Try using a clicker. Each time thunder or lightening hits, click and treat. It might take multiple sessions before your grey starts taking treats, though. Don’t give up. Buy thunderstorm tapes and play them at a really low level and slowly increase the volume. Do not play the tapes at a volume that affects your grey. The object is to play them over and over again until it is second nature and no big deal. Then, slowly increase the volume. You can also feed the dog its favorite treat while you are playing the thunderstorm tape so he/she starts to associate the sounds of a storm with good things happening. You can order thunderstorm tapes on the internet. You can get “Sound Sensibilities” at www.hanaleipets.com (click on “training” in the online catalogue), Legacy Canine Behavior and Training “Sounds Good” CD at www.legacycanine.com, or Fearless Dog Audio Behavioral Therapy at http://www.learningdog.com/catalog/item/828361/426842.htm.

Other behavioral interventions you can try are to allow your grey to pick a safe place – sometimes dogs like retreating into the basement/a dark closet. Some dogs like to be able to have access to the bathtub as well. Try increasing your grey’s exercise so he/she is tired when a thunderstorm is about to hit. Exercise also increases a body’s serotonin levels which might make the grey feel better in general. Try offering your grey a kong stuffed with peanut butter or cream cheese right before a storm hits. Try turning the tv/radio on loudly before a thunderstorm hits. All of these behavioral interventions are an attempt to try to make your grey feel better about the approaching storm.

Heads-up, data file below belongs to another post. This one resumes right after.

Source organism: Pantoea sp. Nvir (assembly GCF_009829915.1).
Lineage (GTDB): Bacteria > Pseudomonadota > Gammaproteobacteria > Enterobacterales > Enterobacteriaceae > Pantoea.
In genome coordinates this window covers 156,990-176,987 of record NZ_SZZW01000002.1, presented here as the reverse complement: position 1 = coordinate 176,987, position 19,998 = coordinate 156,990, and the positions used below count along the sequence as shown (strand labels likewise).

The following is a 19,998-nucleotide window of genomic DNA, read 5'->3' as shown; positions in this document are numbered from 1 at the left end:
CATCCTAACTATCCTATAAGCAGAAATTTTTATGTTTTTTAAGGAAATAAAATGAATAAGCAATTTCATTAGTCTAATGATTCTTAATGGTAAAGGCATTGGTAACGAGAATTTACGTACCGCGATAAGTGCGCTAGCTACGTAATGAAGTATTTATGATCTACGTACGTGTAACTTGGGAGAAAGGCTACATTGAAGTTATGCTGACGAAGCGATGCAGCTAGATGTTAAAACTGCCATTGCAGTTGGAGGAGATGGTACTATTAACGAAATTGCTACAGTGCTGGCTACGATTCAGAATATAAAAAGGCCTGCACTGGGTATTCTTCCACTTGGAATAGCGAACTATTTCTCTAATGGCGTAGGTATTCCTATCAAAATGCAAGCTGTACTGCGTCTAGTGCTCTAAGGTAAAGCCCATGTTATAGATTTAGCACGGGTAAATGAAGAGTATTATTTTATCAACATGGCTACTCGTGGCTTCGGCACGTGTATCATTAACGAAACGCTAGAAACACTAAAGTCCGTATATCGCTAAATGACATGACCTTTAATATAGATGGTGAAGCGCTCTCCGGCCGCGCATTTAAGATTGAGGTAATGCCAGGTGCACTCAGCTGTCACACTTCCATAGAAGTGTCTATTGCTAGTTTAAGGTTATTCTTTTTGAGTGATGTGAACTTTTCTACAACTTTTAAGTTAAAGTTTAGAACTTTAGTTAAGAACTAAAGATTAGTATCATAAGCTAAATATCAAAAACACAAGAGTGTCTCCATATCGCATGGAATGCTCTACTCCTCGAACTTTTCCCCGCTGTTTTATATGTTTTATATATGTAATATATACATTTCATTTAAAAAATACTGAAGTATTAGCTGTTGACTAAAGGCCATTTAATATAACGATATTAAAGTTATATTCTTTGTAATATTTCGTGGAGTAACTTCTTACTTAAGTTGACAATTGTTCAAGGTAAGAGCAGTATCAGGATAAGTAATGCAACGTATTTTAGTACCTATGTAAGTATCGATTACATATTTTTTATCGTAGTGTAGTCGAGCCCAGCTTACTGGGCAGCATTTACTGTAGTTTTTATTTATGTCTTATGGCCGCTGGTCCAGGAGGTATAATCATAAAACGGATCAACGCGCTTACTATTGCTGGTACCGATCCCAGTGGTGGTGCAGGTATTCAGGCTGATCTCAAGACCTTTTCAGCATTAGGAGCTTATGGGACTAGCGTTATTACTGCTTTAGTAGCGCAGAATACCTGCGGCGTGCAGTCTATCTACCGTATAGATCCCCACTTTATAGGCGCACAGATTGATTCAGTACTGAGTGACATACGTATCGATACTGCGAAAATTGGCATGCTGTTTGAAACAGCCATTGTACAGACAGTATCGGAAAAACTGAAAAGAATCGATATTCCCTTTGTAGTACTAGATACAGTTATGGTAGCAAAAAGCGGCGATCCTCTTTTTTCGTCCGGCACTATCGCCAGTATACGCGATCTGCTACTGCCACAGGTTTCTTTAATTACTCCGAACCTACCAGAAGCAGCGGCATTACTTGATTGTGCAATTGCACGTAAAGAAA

There are many homeopathic remedies you can try. By “homeopathic” I mean, over the counter remedies. Many are considered “natural” because they are derivatives of things that occur naturally in the environment. I would recommend before using any of these remedies, you do some research. I am only mentioning them here because there have been anecdotal accounts of them helping with thunderstorm anxiety. I would never mention something in an article if I felt it was dangerous, but I am not at all warranting that just because something is natural, it is completely safe. That being said, I have heard accounts of each of these being safely used with positive effects. Many of the remedies listed can be obtained at GNC or at a place like the East End Co-Op, Whole Foods or Right by Nature.